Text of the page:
Life has changed here but not necessarily for the better. Young people still hope to leave to find a better future. The overall population has steadily declined and the only jobs are still farm related. Small farmers are succumbing to the larger operations. In 2007 I decided to return to my homeland and photographically document this area that I once considered to be the most boring place on Earth. I am excited to be back with new eyes to hear old stories from long past friends and look forward to the new ones yet to be told. This book of photographs is a story about the life cycle of those who live, love, and die here."
"This is what fracking looks like from the surface. The pipes leading into the well head are connected to the trucks in the background. These trucks force water mixed with proppant - sand and tiny ceramic balls that keep the cracks propped open (hence the name) so that oil can flow towards the well pipe - and chemicals down into the well at 10,000 PSI." - John Mireles
The Bakken formation is a rock unit from the Late Devonian to Early Mississippian age occupying about 200,000 square miles of the subsurface of the Williston Basin, underlying parts of Montana, North Dakota, Saskatchewan and Manitoba. Oil was first discovered within the Bakken in 1951, but past efforts to produce it have faced technical difficulties. Hydraulic fracturing and horizontal drilling technologies have caused a boom in Bakken production since 2000 and the area has emerged in recent years as one of the most important sources of oil in the United States.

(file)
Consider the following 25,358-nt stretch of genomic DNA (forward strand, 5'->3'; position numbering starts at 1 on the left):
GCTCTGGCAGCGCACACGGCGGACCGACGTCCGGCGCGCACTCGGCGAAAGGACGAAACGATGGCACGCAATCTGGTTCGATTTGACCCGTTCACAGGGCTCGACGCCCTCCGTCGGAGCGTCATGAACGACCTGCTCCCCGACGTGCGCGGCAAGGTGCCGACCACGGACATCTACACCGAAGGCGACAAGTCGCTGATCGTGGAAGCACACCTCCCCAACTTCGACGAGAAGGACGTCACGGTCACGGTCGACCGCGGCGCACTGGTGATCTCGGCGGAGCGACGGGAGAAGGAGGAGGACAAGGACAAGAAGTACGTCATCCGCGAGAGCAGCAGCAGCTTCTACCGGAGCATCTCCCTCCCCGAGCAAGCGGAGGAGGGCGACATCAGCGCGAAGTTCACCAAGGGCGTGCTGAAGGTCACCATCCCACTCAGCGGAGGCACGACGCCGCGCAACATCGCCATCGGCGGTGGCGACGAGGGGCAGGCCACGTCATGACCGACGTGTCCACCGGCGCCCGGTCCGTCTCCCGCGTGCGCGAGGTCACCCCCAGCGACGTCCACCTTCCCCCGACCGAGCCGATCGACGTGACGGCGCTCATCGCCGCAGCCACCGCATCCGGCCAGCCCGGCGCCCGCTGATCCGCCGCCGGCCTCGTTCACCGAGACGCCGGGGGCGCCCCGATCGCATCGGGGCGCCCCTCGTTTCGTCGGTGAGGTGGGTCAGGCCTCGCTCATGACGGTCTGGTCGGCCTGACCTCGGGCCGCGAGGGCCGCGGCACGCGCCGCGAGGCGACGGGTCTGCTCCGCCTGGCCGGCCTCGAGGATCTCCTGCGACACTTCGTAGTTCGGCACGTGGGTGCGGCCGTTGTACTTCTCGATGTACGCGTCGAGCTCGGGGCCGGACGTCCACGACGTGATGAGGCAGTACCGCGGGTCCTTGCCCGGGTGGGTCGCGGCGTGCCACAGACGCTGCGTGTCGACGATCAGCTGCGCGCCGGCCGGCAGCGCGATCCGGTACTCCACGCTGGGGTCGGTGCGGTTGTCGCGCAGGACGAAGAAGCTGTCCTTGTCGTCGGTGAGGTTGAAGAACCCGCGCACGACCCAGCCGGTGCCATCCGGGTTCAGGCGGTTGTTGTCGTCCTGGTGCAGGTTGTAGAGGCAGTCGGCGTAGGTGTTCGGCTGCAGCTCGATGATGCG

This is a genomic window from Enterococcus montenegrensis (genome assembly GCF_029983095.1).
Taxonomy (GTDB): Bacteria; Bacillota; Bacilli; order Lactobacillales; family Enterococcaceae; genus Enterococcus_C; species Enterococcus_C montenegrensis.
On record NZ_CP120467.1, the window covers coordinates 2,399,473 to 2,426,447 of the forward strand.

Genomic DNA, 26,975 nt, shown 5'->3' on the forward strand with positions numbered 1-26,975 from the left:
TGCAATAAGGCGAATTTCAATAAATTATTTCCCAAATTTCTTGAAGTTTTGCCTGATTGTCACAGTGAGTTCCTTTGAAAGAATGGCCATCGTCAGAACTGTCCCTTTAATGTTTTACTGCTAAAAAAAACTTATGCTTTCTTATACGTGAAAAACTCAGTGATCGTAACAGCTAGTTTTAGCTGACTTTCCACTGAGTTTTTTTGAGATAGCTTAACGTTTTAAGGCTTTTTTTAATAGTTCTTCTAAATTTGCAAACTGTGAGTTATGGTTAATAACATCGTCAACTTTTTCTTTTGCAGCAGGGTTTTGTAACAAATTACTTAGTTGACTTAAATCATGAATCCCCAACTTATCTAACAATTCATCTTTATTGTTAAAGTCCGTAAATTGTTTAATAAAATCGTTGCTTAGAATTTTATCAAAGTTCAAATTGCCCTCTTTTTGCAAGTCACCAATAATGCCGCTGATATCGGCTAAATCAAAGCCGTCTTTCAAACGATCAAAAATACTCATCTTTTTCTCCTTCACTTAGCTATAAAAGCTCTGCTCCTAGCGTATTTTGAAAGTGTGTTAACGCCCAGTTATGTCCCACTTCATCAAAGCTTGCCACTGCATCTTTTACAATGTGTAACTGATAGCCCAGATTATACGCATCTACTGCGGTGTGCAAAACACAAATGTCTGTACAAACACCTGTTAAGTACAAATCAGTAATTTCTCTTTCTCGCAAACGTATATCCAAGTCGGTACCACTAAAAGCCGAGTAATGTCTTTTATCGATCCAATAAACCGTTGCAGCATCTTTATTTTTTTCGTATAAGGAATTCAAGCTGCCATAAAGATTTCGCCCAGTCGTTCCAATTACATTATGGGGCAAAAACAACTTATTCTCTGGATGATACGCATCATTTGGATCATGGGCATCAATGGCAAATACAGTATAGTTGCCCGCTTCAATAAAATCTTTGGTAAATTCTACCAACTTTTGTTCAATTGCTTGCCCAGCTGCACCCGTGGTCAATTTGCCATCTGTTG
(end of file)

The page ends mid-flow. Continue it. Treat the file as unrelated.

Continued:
Oil production has now outstripped the capacity of the pipelines to ship the oil out. It was Bakken crude oil carried by train that caught fire in the Lac-Megantic derailment in Quebec last year.
In John Mireles
' series he combines portraits, landscapes and documentary imagery to tell us about this oil boom in North Dakota.
Hyper-local is the future. Hoxton Mini-Press
is a new publisher making books about East London. You can buy books individually, very reasonably priced at £12.95, or take out a subscription for future books.
"I've Lived in East London for 85 1/2 Years" is the first from the series 'East London Photo Stories' and features photographs by Martin Usborne
of Joseph Markovitch who "has left London only once to go to the seaside with his mother. He loves Nicolas Cage, has five sugars in his tea, would have married a six foot two Hispanic woman but in the end had bad chest catarrh and never had a girlfriend."
The first run is already sold out but a second printing is in the works for next month.
You can see Usborn's photos in '51 Faces of Hackney,' an exhibition on now through March 30th, at The Proud Archivist
, 2-10 Hertford Road, London N1.
All images © Martin Usborne